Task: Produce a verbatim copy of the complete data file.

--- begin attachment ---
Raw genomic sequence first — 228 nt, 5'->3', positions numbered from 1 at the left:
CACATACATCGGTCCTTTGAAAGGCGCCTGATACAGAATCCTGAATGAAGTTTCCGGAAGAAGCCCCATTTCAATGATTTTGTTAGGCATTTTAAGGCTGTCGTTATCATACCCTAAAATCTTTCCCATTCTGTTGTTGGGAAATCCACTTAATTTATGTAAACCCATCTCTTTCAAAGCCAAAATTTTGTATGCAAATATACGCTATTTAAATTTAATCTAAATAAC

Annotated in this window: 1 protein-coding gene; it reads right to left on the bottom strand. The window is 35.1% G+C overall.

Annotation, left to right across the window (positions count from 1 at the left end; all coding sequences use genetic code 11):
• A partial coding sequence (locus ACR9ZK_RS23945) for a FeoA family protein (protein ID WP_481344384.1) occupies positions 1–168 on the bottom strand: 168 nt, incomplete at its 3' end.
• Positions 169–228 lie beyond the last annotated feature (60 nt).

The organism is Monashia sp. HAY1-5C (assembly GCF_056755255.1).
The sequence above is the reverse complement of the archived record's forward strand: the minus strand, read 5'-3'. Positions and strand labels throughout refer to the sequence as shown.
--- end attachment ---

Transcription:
Raw genomic sequence first — 228 nt, 5'->3', positions numbered from 1 at the left:
CACATACATCGGTCCTTTGAAAGGCGCCTGATACAGAATCCTGAATGAAGTTTCCGGAAGAAGCCCCATTTCAATGATTTTGTTAGGCATTTTAAGGCTGTCGTTATCATACCCTAAAATCTTTCCCATTCTGTTGTTGGGAAATCCACTTAATTTATGTAAACCCATCTCTTTCAAAGCCAAAATTTTGTATGCAAATATACGCTATTTAAATTTAATCTAAATAAC

Annotated in this window: 1 protein-coding gene; it reads right to left on the bottom strand. The window is 35.1% G+C overall.

Annotation, left to right across the window (positions count from 1 at the left end; all coding sequences use genetic code 11):
• A partial coding sequence (locus ACR9ZK_RS23945) for a FeoA family protein (protein ID WP_481344384.1) occupies positions 1–168 on the bottom strand: 168 nt, incomplete at its 3' end.
• Positions 169–228 lie beyond the last annotated feature (60 nt).

The organism is Monashia sp. HAY1-5C (assembly GCF_056755255.1).
The sequence above is the reverse complement of the archived record's forward strand: the minus strand, read 5'-3'. Positions and strand labels throughout refer to the sequence as shown.